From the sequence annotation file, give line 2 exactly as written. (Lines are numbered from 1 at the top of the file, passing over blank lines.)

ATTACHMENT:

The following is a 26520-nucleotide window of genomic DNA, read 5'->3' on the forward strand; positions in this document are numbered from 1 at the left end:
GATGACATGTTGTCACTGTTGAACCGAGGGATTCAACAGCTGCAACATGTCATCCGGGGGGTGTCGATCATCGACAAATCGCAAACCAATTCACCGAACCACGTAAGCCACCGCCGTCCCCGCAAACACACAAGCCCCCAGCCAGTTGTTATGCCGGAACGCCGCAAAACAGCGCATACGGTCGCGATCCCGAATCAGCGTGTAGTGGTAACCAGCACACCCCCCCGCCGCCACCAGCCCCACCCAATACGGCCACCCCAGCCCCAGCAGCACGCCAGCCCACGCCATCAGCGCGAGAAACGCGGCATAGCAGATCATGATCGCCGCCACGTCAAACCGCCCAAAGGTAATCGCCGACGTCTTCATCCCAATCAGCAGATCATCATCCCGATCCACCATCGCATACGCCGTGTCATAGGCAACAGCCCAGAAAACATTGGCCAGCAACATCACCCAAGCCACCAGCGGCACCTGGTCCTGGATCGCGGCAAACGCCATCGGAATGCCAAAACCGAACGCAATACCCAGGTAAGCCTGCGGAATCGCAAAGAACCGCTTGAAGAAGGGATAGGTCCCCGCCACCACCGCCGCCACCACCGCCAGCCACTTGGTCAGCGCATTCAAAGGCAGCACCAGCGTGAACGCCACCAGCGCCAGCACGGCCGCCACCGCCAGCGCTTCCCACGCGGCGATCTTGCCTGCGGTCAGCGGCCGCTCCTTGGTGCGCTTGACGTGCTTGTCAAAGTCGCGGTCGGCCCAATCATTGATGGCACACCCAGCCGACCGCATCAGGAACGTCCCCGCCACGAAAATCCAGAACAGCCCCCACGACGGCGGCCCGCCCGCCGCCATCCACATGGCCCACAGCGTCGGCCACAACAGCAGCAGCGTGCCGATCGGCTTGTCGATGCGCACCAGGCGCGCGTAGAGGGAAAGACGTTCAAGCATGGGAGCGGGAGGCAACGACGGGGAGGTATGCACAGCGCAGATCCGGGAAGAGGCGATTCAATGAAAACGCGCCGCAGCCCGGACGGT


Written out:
GATGACATGTTGTCACTGTTGAACCGAGGGATTCAACAGCTGCAACATGTCATCCGGGGGGTGTCGATCATCGACAAATCGCAAACCAATTCACCGAACCACGTAAGCCACCGCCGTCCCCGCAAACACACAAGCCCCCAGCCAGTTGTTATGCCGGAACGCCGCAAAACAGCGCATACGGTCGCGATCCCGAATCAGCGTGTAGTGGTAACCAGCACACCCCCCCGCCGCCACCAGCCCCACCCAATACGGCCACCCCAGCCCCAGCAGCACGCCAGCCCACGCCATCAGCGCGAGAAACGCGGCATAGCAGATCATGATCGCCGCCACGTCAAACCGCCCAAAGGTAATCGCCGACGTCTTCATCCCAATCAGCAGATCATCATCCCGATCCACCATCGCATACGCCGTGTCATAGGCAACAGCCCAGAAAACATTGGCCAGCAACATCACCCAAGCCACCAGCGGCACCTGGTCCTGGATCGCGGCAAACGCCATCGGAATGCCAAAACCGAACGCAATACCCAGGTAAGCCTGCGGAATCGCAAAGAACCGCTTGAAGAAGGGATAGGTCCCCGCCACCACCGCCGCCACCACCGCCAGCCACTTGGTCAGCGCATTCAAAGGCAGCACCAGCGTGAACGCCACCAGCGCCAGCACGGCCGCCACCGCCAGCGCTTCCCACGCGGCGATCTTGCCTGCGGTCAGCGGCCGCTCCTTGGTGCGCTTGACGTGCTTGTCAAAGTCGCGGTCGGCCCAATCATTGATGGCACACCCAGCCGACCGCATCAGGAACGTCCCCGCCACGAAAATCCAGAACAGCCCCCACGACGGCGGCCCGCCCGCCGCCATCCACATGGCCCACAGCGTCGGCCACAACAGCAGCAGCGTGCCGATCGGCTTGTCGATGCGCACCAGGCGCGCGTAGAGGGAAAGACGTTCAAGCATGGGAGCGGGAGGCAACGACGGGGAGGTATGCACAGCGCAGATCCGGGAAGAGGCGATTCAATGAAAACGCGCCGCAGCCCGGACGGT